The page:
A team of researchers working at China's University of Science and Technology has succeeded in developing a chemical mapping technique capable of revealing the constituent atoms of a single molecule.
Visualizing individual molecules with chemical recognition is a longstanding target in catalysis, molecular nanotechnology and biotechnology. Molecular vibrations provide a valuable 'fingerprint' for such identification. Vibrational spectroscopy based on tip-enhanced Raman scattering allows us to access the spectral signals of molecular species very efficiently via the strong localized plasmonic fields produced at the tip apex. However, the best spatial resolution of the tip-enhanced Raman scattering imaging is still limited to 3−15 nanometres, which is not adequate for resolving a single molecule chemically. Here we demonstrate Raman spectral imaging with spatial resolution below one nanometre, resolving the inner structure and surface configuration of a single molecule. This is achieved by spectrally matching the resonance of the nanocavity plasmon to the molecular vibronic transitions, particularly the downward transition responsible for the emission of Raman photons. This matching is made possible by the extremely precise tuning capability provided by scanning tunnelling microscopy. Experimental evidence suggests that the highly confined and broadband nature of the nanocavity plasmon field in the tunnelling gap is essential for ultrahigh-resolution imaging through the generation of an efficient double-resonance enhancement for both Raman excitation and Raman emission. Our technique not only allows for chemical imaging at the single-molecule level, but also offers a new way to study the optical processes and photochemistry of a single molecule.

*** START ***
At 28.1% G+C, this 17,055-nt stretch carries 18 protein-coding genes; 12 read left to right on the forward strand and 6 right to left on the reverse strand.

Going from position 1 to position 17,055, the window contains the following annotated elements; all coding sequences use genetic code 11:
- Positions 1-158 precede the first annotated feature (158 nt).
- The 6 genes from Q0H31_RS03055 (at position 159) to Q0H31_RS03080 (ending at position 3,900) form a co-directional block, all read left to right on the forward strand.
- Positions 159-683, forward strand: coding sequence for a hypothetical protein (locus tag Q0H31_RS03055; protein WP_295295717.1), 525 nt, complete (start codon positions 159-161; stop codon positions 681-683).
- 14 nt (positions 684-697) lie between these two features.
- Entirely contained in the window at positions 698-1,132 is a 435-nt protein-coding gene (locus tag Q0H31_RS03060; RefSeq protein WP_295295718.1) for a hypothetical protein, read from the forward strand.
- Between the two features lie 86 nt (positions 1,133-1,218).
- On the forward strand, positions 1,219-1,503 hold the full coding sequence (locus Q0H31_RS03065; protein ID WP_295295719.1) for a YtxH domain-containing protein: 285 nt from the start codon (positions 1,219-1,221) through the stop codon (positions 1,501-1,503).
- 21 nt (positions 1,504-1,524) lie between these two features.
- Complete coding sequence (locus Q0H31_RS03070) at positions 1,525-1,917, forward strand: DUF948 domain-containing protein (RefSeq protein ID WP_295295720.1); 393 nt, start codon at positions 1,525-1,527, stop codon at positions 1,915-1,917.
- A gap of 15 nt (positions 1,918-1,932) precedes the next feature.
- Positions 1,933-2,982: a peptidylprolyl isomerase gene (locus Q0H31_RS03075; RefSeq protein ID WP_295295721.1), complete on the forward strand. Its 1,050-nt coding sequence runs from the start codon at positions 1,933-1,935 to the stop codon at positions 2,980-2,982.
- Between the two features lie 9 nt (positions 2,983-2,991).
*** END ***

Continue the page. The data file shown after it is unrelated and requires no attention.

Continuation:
Via Dr. Stefan Gruenwald